The amount of light emitted by the indicator system is related to the amount of each of the reaction participants present in a reaction solution. Thus, known, non-rate limiting amounts of three of the reaction participants are provided in an assay solution to determine the presence or amount of the fourth participant in a test sample. The fourth participant in the test sample may be the analyte of interest, or may be produced or consumed in the test sample through one or more preliminary reactions involving the ultimate analyte of interest, with the amount of the fourth participant being related to the amount of analyte in the test solution. Accordingly, the indicator system of the invention may be employed for the determination of a wide variety of analytes.
In addition to being highly sensitive, the indicator system of the invention operates most efficiently over the range from acid to slightly basic pH, thereby avoiding the problems of prior art basic chemiluminescent reaction conditions heretofore described. Preferably, the indicator reaction of the invention is conducted at a pH of about 3 to about 8, more preferably from a pH of about 4.0 to about 7.0.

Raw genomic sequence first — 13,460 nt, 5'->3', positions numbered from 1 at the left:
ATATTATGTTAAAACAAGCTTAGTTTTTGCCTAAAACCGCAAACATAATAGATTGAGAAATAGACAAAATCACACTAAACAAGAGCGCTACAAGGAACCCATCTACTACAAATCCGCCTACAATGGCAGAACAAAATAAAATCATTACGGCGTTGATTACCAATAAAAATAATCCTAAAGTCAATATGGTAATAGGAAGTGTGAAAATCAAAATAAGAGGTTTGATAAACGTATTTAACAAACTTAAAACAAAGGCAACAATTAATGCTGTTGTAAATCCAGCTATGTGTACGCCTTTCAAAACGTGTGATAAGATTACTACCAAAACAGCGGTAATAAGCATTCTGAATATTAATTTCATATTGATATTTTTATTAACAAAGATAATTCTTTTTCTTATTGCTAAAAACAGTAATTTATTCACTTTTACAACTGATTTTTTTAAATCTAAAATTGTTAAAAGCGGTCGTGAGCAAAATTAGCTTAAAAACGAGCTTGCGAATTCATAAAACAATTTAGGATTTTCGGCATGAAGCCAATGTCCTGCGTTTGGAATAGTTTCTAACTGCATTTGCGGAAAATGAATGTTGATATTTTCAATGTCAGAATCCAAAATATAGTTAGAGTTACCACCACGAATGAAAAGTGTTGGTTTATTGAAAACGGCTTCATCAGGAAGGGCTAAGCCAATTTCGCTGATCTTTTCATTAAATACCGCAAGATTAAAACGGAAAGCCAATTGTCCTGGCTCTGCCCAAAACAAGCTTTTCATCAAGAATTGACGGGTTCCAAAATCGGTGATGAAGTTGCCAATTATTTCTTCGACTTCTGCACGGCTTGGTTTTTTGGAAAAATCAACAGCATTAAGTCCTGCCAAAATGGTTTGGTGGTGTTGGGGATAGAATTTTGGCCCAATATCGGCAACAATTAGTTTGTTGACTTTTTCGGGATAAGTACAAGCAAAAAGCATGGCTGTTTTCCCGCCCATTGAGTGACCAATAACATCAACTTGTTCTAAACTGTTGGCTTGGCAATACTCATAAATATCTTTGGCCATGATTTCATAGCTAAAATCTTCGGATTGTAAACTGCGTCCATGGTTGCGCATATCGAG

Also described is a variety of illustrative assay formats in which the indicator reaction of the invention may be employed, as well as kits for use in carrying out assays utilizing the haloperoxidase/halide/oxidant/substrate indicator system of the invention.
FIG. 1 is a schematic representation of the indicator system of the invention, in which hydrogen peroxide is employed as a representative oxidant.
FIG. 2 is a plot showing the effect of hydrogen peroxide concentration on peak chemiluminescent velocity in an indicator system of the invention.